A game is made up of graphical assets, for example a car on a racetrack or a tree in a forest. For this article these assets will be bitmaps. A group of bitmaps put together in a single image file is called a sprite sheet. For example, a sprite sheet might contain all the frames for an animation of a character walking. The term is derived from sprite, which, in the computer graphics world, is an image or animation integrated into a larger scene. Although the blitting technique can use various sources of bitmap data, this article will focus on sprite sheets.
 
What comprises a sprite sheet?
A sprite sheet can be a combination of all kinds of bitmaps of varying sizes. Assembling all the graphical assets in one (or a few) large image files reduces load time (it's faster to open and read one large file that contains 100 frames than it is to open and read 100 smaller files) and provides compression benefits. Typically sprite sheets will hold similarly sized bitmaps that form a sequence or animation around a particular game asset. For example, the sprite sheet used in this tutorial is made up of five columns and four rows of 40 x 40 pixel tiles, each containing a brown collector (see Figure 1).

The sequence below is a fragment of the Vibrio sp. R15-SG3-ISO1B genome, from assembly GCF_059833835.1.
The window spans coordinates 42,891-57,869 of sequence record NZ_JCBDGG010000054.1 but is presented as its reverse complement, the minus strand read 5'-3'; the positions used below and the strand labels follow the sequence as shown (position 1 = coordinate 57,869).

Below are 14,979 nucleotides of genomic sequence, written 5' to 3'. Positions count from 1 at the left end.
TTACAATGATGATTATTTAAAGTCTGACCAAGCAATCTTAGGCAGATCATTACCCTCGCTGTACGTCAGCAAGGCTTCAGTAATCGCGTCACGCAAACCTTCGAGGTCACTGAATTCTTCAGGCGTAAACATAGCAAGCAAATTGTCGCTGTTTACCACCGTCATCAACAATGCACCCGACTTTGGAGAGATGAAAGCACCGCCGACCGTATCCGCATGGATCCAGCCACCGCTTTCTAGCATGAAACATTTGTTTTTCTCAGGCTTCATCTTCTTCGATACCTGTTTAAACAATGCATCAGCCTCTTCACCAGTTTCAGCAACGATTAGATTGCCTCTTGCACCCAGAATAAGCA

Sample sprite sheet showing 20 tiles, each one sized at 40 x 40 pixels (browncollector.png)
Figure 1. Sample sprite sheet showing 20 tiles, each one sized at 40 x 40 pixels (browncollector.png)
 
 
Setting up the ActionScript project
Before you can try out the example code, you'll need to complete these steps to set up the project in Flash Builder 4:
  1. Download and unzip the sample files for this tutorial.
  2. Choose File > New > ActionScript Project to create the project.
  3. Type ActionScriptBlitting for the Project Name and click Finish.